If you want a chance to see canola up close and learn more about its potential in the marketplace, Thursday (April 23) is the day to make a trip to Reno County.
The Kansas Canola Field Day tours begin at 9 a.m. on the Clark Woodworth farm near Sterling. The farm is 14 miles south of Great Bend on Highway 281, then 23 miles east on the road that runs through the Quivira Wildlife Refuge. It is located at the West 95th Avenue and Langdon Road. The tour will be there until about 10 a.m.
The second stop of the tour will be at the Redd Foundation Field near Partridge. The field is 2 miles west of the Partridge turnoff on Highway 50, then 1.5 miles south on High Point Road. It is
The second stop will be at the Redd Foundation Field near Partridge. The field is a newly acquired piece of land that is part of the Kansas State University network of Research Experiment Fields. The tour will be there until about noon.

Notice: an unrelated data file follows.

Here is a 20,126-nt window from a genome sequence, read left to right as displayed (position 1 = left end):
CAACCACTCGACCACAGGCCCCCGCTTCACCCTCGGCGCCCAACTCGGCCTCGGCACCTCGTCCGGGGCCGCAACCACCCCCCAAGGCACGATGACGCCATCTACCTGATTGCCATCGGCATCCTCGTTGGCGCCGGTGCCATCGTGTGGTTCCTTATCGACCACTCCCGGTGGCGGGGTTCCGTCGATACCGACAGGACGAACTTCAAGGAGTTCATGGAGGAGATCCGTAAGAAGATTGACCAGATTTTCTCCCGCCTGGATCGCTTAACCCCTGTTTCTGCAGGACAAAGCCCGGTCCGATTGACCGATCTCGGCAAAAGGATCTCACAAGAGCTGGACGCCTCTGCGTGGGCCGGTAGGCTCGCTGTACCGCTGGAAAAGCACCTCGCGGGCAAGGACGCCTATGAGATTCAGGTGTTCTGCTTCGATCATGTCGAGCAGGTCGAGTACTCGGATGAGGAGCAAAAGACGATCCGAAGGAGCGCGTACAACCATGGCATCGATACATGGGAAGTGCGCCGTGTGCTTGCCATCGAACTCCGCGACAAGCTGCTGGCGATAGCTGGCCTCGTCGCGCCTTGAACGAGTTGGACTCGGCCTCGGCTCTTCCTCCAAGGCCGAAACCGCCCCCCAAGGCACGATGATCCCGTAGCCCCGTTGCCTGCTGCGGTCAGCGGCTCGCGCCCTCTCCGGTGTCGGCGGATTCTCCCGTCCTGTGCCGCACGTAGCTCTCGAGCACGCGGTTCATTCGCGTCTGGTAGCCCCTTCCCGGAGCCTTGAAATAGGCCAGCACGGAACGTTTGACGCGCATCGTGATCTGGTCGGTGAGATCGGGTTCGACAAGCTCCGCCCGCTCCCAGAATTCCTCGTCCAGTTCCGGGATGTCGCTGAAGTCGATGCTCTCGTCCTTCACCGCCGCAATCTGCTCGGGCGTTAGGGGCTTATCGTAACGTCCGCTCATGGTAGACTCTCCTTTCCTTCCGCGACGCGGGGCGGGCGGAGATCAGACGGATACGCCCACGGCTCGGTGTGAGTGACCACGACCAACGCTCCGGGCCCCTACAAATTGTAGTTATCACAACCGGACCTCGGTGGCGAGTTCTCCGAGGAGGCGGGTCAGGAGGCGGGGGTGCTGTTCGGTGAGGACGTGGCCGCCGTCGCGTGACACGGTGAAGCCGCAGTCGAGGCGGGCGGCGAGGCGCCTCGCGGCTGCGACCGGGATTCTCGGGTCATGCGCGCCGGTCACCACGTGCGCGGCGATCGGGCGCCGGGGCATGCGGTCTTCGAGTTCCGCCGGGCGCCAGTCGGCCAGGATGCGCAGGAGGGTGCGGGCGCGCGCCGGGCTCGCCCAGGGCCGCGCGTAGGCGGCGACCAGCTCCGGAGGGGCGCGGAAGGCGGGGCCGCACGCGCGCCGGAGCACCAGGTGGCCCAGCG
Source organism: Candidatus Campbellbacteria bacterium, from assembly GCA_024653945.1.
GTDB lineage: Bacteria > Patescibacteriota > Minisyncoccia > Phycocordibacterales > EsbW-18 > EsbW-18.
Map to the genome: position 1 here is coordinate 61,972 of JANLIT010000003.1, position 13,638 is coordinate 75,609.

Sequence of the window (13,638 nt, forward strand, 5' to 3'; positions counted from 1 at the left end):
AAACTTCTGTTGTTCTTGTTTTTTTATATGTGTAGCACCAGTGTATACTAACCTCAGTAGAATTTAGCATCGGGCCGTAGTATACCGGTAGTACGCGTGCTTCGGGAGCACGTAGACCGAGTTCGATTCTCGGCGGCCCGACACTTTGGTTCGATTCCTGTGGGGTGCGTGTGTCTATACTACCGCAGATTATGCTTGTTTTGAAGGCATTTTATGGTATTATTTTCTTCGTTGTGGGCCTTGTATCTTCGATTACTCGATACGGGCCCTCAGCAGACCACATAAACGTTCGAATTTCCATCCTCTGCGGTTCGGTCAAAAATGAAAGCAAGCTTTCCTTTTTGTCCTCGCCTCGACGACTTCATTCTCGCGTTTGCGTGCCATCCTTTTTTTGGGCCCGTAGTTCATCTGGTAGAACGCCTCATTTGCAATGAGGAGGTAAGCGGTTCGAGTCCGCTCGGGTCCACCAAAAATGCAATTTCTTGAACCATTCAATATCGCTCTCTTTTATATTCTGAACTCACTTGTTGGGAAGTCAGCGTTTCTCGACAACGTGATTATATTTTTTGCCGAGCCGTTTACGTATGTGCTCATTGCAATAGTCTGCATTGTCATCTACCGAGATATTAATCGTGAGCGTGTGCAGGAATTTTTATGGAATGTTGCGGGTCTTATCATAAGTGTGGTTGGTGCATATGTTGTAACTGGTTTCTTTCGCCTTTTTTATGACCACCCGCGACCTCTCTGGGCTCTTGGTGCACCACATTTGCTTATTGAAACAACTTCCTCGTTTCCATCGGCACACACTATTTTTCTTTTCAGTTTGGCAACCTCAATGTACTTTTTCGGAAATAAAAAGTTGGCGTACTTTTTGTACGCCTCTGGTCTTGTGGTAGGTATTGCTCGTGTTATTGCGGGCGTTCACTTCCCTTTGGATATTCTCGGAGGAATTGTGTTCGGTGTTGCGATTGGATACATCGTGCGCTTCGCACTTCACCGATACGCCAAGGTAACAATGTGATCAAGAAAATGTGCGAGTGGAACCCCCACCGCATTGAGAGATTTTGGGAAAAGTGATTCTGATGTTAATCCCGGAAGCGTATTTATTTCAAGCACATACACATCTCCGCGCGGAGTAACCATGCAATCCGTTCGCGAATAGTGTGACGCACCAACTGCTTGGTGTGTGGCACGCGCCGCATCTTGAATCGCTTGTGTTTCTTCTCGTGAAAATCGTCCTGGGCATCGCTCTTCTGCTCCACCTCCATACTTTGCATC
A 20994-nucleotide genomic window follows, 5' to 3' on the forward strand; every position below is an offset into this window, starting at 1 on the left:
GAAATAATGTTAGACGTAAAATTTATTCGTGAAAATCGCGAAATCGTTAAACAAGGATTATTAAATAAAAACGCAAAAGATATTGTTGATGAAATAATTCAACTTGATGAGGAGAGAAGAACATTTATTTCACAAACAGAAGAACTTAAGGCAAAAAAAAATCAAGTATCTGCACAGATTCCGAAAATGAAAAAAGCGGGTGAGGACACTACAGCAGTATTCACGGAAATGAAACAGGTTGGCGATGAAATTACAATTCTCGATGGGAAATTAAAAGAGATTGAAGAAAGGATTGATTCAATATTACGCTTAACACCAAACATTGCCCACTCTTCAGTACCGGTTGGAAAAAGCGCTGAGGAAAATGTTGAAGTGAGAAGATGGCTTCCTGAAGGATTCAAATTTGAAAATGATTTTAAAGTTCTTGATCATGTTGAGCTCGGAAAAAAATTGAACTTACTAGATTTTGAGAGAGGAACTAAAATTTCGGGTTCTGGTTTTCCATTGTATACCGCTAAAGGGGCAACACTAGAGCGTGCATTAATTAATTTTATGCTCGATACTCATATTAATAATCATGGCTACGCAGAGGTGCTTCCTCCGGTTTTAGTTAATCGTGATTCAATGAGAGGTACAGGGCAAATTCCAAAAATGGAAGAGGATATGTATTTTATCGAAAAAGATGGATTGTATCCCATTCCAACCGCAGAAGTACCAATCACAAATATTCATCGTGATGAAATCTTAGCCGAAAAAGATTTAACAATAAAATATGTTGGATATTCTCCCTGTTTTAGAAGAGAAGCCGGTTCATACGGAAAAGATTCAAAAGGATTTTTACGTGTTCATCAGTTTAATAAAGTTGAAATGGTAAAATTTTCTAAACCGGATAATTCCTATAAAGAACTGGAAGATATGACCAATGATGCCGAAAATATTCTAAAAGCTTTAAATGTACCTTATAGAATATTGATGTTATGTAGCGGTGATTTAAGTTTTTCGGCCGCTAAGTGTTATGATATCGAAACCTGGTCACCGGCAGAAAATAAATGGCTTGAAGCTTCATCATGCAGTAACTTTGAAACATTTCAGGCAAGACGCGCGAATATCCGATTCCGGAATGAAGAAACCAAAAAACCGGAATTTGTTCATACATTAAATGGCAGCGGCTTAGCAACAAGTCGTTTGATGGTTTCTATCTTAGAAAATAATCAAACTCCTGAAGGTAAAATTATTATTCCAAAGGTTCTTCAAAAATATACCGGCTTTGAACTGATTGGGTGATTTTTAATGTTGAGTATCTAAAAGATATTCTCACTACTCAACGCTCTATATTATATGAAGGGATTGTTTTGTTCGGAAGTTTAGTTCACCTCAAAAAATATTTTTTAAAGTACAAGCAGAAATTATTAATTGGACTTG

Speakers will be: Clark Woodworth, canola farmer; Vic Martin, K-State research agronomist at the Hutchinson Experiment Field; Kraig Roozeboom, extension crops specialist from Manhattan; Mike Stamm, canola breeder for K-State and Oklahoma State; Dave Mengel, extension soil fertility specialist at K-State; and Bill Heer, superintendent of the Hutchinson Experiment Field.
The term canola stands for Canada Oil – Low Acid, patented in the late 1970s as an edible rapeseed. It has been widely promoted in the last 15 years and comes in both winter and spring varieties.
Winter canola is grown in the south where winters are mild and spring canola is planted in the northern states and Canada after last freeze.
In Kansas and Oklahoma, breeders have been working to improve dormancy and cold tolerance to allow canola to be grown as a rotational crop with winter wheat.
Canola has excellent soil conditioning properties and growers find that most rotational crops have substantial yield improvement when planted after canola.